Indexed on: 01 Aug '84Published on: 01 Aug '84Published in: Journal of neurocytology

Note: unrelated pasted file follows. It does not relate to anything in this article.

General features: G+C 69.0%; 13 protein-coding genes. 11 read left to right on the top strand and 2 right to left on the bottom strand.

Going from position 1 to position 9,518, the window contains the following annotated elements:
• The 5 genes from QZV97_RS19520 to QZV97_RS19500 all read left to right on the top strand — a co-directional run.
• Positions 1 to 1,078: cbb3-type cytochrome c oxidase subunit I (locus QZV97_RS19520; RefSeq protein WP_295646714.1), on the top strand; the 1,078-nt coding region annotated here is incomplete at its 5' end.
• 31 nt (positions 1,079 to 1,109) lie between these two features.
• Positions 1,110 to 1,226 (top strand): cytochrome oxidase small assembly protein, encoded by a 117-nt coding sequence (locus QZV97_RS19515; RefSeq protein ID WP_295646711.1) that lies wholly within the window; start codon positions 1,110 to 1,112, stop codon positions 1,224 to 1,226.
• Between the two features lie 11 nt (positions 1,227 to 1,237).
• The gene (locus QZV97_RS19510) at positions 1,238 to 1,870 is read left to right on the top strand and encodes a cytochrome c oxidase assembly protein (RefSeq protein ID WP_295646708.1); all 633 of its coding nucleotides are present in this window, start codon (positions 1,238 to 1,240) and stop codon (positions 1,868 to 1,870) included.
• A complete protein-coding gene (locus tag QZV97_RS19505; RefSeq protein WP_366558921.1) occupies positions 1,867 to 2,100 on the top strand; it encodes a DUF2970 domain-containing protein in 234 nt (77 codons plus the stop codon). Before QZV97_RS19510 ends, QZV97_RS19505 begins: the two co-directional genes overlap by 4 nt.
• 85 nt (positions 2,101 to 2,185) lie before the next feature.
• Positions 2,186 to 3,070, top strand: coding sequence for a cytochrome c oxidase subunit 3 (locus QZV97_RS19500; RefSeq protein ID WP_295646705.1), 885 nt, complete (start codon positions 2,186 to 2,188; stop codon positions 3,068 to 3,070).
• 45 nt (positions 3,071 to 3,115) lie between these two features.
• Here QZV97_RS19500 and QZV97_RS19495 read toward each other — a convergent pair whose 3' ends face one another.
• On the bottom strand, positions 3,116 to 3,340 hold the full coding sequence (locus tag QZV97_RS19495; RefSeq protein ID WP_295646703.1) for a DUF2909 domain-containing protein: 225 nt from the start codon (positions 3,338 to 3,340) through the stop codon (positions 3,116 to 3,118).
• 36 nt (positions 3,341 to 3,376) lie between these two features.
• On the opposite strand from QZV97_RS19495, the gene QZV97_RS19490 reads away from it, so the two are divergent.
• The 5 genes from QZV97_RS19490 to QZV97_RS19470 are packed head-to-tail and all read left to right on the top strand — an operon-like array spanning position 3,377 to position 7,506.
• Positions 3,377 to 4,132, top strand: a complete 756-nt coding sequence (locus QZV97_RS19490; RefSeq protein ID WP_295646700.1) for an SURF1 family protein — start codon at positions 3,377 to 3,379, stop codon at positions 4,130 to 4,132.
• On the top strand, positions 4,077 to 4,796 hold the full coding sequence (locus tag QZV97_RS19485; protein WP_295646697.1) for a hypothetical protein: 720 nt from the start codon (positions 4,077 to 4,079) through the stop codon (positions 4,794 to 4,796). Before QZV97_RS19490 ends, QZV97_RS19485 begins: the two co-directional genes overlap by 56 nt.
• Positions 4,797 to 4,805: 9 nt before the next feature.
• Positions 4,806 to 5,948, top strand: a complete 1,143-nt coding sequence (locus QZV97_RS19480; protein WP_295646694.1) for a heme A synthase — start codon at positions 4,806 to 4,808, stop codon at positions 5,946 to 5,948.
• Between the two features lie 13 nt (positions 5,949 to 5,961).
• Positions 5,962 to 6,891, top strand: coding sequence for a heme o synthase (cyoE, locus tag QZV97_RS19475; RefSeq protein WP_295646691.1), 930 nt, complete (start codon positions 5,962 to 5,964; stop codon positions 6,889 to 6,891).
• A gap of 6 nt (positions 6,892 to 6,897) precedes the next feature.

Stellate neurons in the outer two layers of the rat dorsal cochlear nucleus (DCN) were studied by the Golgi-EM method. Stellate cell bodies are usually spherical or ovoidal and range from 9 μm to 14 μm in mean diameter. The smallest cells are situated underneath the ependymal layer and the largest cells in layer 2. Primary dendrites are short, thin and smooth and arise abruptly from the perikaryon, without a tapering main stem. Meandering secondary and tertiary dendrites extend in all directions, carry few pleomorphic spines lacking a spine apparatus and often show artifactual beading. The axons are impregnated only for a short distance (10–45 μm). The nucleus is indented, the nucleolus varies in position, and the chromatin, evenly dispersed in the centre, forms small clumps along the nuclear envelope. The cytoplasm is rich in free polyribosomes and contains scattered cisterns of granular endoplasmic reticulum. Varicosities of thin fibres, containing round synaptic vesicles, form asymmetric synapses on perikarya, dendritic shafts and spines of stellate cells. Such fibres run parallel to the long axis of the DCN or are oriented radially and are interpreted as axons of cochlear granule cells. Two kinds of bouton containing pleomorphic vesicles, one kind electron lucent and the other electron dense, form symmetric synapses on perikarya and dendritic shafts of stellate cells. The lucent boutons occur more frequently than the dense boutons, especially on the distal dendritic branches. The boutons with pleomorphic vesicles presumably represent terminals of local circuit neurons, probably the stellate and cartwheel cells.In addition, stellate cells show numerous dendro-somatic and dendro-dendritic appositions characterized by gap junctions and puncta adhaerentia. Most of the dendrites involved in these appositions resemble stellate cell dendrites and it is concluded that DCN stellate cells are coupled electrotonically with one another. The axons of stellate cells acquire a thin myelin sheath. Since the Golgi impregnation did not stain axons of stellate cells past this point, we were unable to demonstrate the synaptic targets of stellate cells.